Sherin Guirguis has mined themes of politics, culture, identity, societal mores and feminism within a post-colonial Egyptian context for her first solo show in the Middle East region at The Third Line in Dubai. Utilising her perspective as part of an Egyptian diaspora, Guirguis explores the ensuing tensions when traditions are confronted by the challenges of a contemporary world.
Passages//Toroq features two series of works that function in tandem with each other, complementing and underscoring topical issues that have arisen from the Arab Springs. Toroq or social passageways are shaped through circumstances brought on by change, be they violent or peaceable acts. Guirguis utilises literary and historical references to conjure up stunning pieces of art that invoke conversation and reflection. Her scholarly study of important works of Egyptian literature, music, poetry, design and architecture of the past probes and analyses the social dialogues that have grown out of conflicting cultural identities experienced by an Arab diaspora of today.
The first series is inspired by Nobel Laureate Naguib Mahfouz’s Cairo Trilogy, a work of fiction which documents life alongside the background of Egypt’s 1919 revolt against the British occupation. It touches on current concerns such as the role of women in society, moderate versus fundamentalist Islam, democracy, and military repression. The shapes of Guirguis’s three large-sized sculptures are derived from traditional Bedouin jewellery and are fashioned from material akin to that of harem mashrabiyas; carved wooden latticework screens that shield interiors from outside prying eyes. Two of the pieces move upon interaction with the viewer. Guirguis demonstrates this by pushing Qasr El-Shoaq (2010): It rocks rhythmically, slowly and deliberately to its side on two curved axes, it tilts over precariously but just when you think it is about to topple, it shifts and swings back in the opposite direction. It is seductive and provocative while Bein El-Qasrein (2010) on the other hand, rocks unpredictably at the slightest touch much like a manic roly-poly toy. I have to step quickly to the side like a prize fighter to avoid getting clouted on the head. Finally, El Sokareya (2012) which Guirguis explains is a progression from the two prior works: A deconstructed reconstruction, it is unmoving, exuding a prickly, touch-me-not quality with its pointed projections. Via these sculptures, each bearing the weight of their attributes derived from established socio-cultural institutions, Guirguis seeks to redefine the archetype of Arab femininity and the dualities inherent in all aspects of our experiences.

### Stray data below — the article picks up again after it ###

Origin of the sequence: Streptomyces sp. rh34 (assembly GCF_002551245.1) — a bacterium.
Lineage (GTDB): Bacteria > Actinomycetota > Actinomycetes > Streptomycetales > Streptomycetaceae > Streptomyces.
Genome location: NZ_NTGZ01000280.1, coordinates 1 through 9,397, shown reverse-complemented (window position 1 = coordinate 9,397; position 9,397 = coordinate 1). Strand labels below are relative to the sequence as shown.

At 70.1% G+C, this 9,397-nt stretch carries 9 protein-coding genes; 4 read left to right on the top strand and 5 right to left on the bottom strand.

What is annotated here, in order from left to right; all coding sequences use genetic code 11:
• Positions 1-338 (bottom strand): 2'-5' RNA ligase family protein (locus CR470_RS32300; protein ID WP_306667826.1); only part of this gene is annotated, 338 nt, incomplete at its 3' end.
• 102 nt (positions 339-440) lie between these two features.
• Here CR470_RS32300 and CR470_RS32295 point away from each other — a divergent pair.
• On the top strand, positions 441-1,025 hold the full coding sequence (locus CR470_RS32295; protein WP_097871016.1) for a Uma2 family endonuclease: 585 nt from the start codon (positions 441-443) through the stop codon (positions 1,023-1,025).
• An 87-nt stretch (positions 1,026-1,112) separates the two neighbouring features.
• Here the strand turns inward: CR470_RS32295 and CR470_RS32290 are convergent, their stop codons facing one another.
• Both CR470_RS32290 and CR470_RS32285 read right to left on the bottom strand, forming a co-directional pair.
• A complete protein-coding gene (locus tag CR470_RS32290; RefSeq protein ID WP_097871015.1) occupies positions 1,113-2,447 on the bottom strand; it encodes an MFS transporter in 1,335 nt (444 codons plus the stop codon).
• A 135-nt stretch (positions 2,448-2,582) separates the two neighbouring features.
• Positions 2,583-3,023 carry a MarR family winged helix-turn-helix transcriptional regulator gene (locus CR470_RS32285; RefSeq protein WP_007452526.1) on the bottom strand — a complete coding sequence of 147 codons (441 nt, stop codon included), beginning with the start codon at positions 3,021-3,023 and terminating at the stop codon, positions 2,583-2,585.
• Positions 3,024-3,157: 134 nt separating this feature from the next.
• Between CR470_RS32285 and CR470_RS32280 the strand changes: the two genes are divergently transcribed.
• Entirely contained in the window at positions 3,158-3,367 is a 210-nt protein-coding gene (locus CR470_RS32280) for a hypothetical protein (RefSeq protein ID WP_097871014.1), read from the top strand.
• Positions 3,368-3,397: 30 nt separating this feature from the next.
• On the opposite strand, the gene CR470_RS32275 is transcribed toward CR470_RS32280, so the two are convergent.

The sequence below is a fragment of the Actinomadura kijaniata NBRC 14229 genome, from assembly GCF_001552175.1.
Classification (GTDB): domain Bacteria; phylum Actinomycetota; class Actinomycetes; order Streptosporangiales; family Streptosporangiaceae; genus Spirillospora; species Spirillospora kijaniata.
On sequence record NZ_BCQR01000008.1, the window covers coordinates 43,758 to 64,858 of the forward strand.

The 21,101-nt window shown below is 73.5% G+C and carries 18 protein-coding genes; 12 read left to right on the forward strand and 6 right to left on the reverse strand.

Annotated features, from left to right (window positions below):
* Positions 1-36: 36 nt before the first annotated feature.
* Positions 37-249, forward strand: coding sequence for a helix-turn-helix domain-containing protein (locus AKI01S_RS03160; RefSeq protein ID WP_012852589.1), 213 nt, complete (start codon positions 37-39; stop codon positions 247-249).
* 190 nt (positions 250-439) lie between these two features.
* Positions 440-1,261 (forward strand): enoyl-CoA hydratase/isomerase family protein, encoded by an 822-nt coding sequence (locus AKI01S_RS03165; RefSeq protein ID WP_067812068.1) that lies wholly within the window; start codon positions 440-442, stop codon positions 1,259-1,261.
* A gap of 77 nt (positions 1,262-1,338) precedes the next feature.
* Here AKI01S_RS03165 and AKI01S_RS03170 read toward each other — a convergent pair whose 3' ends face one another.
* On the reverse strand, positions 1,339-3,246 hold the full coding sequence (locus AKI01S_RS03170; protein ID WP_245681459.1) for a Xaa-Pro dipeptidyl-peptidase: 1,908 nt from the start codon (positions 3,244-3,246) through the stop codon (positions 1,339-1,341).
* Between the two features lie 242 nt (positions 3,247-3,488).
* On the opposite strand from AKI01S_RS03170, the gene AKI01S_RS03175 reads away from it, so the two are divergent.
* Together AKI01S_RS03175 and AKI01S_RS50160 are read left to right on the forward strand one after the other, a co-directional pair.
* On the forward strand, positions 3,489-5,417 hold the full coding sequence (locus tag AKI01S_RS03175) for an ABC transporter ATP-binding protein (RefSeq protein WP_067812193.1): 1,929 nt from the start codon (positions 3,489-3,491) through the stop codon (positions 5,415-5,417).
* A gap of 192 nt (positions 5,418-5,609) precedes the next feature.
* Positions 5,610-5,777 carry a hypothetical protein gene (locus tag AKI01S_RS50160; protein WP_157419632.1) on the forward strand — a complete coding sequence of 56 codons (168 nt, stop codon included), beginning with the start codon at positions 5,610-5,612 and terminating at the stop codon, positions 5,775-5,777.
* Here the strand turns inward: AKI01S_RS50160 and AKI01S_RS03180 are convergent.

The second series is derived from Harem Years, the memoirs of a trail blazing Egyptian feminist, Huda Shaarawi who daringly lifted her veil in 1923 at the central train station of Cairo on her return home from an international feminist meeting in Rome. This pivotal act marked the end of the harem system in Egypt. Guirguis speaks animatedly on the subject, remarking that despite it being such a bold step for the time, this historic moment is largely disregarded today. Through her paintings which feature intricate hand-cut geometric patterns and ornate gold leafing, she again references the panelled mashrabiyas in the form of windows and doorways. The viewer is obliged to pause and reflect; are we gazing out into the world, sheltered and cloistered or are we on the outside looking in?
Guirguis’s artistic interpretations stem from her intellectual curiousity, engaging a modern audience with historic touchpoints that continue to resonate in this day and age.
Passages//Toroq runs till 5 December 2013 at The Third Line.
About The Third Line
The Third Line is a Dubai based art gallery that represents contemporary Middle Eastern artists locally, regionally and internationally. The Third Line also hosts non-profit, alternative programs to increase interest and dialogue in the region.
The Third Line also publishes books by associated artists from the region. Books published to date include Presence by photographer Lamya Gargash (2008), In Absentia by Tarek Al-Ghoussein (2009), Cosmic Geometry, an extensive monograph on Monir Shahroudy Farmanfarmaian, edited by Hans Ulrich Obrist and Karen Marta (2011), and most recently the self-titled treatise Huda Lutfi about the artist’s Cairo based practice.
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